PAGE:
After arriving in New Zealand in 1860, J. B. C. (John) Hoyte only stayed until 1879, mostly supporting himself by teaching art in Auckland. However, Hoyte was widely recognised for his contribution to New Zealand painting, partly because he helped organise the Auckland Society of Arts. Unlike John Gully, who always aspired to the sublime, Hoyte tended towards a gentle picturesque approach. Although this image of the White Terraces of Lake Tarawera had as its subject one of the country's most dramatic landscapes, the painting is soft and restrained and accords with the expected conventions of dark foliage in the foreground and a golden glow in the distance. He painted this watercolour in 1890, after he had moved to Australia and after the terraces had been destroyed by the eruption of Mt Tarawera in 1886.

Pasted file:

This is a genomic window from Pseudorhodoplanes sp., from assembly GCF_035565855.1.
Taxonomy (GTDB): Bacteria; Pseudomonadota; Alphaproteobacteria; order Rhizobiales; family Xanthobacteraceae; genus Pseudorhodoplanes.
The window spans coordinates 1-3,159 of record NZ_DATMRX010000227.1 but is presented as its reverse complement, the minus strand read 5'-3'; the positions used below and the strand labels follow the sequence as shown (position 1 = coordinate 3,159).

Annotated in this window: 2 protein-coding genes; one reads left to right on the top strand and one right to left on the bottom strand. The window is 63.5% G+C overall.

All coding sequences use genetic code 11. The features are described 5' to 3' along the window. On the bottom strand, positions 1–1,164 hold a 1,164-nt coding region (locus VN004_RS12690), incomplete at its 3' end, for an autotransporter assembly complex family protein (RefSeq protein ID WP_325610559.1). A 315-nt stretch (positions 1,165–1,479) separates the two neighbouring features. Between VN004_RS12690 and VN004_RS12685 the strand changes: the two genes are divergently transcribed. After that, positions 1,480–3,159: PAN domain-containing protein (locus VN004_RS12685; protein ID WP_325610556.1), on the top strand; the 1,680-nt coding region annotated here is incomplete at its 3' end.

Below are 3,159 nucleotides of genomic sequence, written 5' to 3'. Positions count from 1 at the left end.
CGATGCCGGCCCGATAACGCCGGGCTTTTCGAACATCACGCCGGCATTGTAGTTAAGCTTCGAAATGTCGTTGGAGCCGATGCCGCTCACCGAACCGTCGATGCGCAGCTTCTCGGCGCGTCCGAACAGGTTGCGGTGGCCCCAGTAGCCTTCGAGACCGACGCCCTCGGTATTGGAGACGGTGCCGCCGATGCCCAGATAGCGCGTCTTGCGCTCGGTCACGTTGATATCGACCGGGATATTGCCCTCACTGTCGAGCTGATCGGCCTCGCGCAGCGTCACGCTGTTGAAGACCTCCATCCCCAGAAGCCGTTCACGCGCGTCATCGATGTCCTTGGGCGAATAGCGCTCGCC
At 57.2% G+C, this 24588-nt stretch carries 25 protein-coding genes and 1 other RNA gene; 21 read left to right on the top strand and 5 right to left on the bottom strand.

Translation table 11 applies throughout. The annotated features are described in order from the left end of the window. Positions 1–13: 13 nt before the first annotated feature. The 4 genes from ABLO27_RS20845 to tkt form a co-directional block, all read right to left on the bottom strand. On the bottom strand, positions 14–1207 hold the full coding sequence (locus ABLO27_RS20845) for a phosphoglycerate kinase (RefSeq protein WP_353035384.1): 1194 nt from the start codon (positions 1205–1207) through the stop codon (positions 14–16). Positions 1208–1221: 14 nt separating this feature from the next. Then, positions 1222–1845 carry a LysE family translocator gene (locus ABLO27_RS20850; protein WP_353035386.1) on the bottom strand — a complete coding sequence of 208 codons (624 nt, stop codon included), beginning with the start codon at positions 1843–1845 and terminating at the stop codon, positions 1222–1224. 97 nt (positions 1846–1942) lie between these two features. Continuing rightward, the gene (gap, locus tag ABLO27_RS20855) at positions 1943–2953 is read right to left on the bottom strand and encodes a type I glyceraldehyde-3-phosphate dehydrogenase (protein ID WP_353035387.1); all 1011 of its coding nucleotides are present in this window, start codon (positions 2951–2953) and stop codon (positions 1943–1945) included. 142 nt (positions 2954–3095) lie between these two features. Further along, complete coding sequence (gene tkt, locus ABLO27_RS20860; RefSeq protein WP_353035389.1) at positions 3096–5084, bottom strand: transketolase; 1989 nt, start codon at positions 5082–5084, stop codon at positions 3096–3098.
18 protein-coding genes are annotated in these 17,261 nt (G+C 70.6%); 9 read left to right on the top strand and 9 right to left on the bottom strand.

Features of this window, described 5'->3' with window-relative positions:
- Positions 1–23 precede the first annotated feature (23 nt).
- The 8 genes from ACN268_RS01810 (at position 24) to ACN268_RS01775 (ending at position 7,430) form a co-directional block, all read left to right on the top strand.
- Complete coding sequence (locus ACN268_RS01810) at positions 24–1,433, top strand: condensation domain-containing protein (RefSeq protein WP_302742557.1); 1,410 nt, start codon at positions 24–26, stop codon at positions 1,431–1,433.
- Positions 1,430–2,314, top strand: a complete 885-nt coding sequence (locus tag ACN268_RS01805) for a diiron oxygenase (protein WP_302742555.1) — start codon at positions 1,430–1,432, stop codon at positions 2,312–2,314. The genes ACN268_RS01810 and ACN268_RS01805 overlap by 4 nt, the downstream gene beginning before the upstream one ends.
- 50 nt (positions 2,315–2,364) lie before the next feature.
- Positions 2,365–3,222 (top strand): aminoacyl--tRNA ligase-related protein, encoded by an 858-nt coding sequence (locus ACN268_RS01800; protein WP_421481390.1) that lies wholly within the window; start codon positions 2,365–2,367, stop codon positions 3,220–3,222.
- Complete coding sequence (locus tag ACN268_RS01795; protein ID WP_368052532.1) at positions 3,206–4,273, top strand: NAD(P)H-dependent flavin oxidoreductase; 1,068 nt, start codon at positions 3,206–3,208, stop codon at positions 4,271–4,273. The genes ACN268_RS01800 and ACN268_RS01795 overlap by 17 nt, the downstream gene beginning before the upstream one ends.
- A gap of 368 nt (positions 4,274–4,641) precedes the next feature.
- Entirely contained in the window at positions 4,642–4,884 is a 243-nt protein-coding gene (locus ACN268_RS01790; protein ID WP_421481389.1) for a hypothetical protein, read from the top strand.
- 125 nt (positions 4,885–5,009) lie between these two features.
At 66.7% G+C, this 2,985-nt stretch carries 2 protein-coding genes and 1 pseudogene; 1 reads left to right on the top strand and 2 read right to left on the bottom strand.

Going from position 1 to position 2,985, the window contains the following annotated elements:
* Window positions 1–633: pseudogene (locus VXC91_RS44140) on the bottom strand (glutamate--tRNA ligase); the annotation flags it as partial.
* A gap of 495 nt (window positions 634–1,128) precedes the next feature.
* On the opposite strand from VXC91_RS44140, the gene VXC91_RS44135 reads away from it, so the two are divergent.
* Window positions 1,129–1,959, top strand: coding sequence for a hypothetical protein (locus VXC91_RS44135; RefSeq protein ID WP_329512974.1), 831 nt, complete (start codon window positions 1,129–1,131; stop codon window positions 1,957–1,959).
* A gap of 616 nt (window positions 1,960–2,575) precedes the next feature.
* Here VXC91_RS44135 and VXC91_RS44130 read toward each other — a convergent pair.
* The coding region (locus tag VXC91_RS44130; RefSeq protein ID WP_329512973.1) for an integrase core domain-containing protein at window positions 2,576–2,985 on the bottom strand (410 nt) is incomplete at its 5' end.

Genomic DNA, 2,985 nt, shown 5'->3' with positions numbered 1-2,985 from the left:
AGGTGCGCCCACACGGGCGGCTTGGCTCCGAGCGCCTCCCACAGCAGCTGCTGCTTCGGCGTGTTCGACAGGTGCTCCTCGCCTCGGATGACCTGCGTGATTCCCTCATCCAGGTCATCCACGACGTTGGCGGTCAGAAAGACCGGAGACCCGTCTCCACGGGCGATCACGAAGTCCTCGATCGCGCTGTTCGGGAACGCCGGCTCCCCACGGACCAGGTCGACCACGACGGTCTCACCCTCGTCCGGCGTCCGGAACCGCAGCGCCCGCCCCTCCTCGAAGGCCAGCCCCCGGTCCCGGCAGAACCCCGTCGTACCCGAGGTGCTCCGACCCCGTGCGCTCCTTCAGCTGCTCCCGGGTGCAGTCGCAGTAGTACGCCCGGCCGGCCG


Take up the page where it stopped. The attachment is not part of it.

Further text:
Te whakamahi i tēnei tūemi
Permission of the Alexander Turnbull Library, National Library of New Zealand, Te Puna Mātauranga o Aotearoa, must be obtained before any re-use of this image.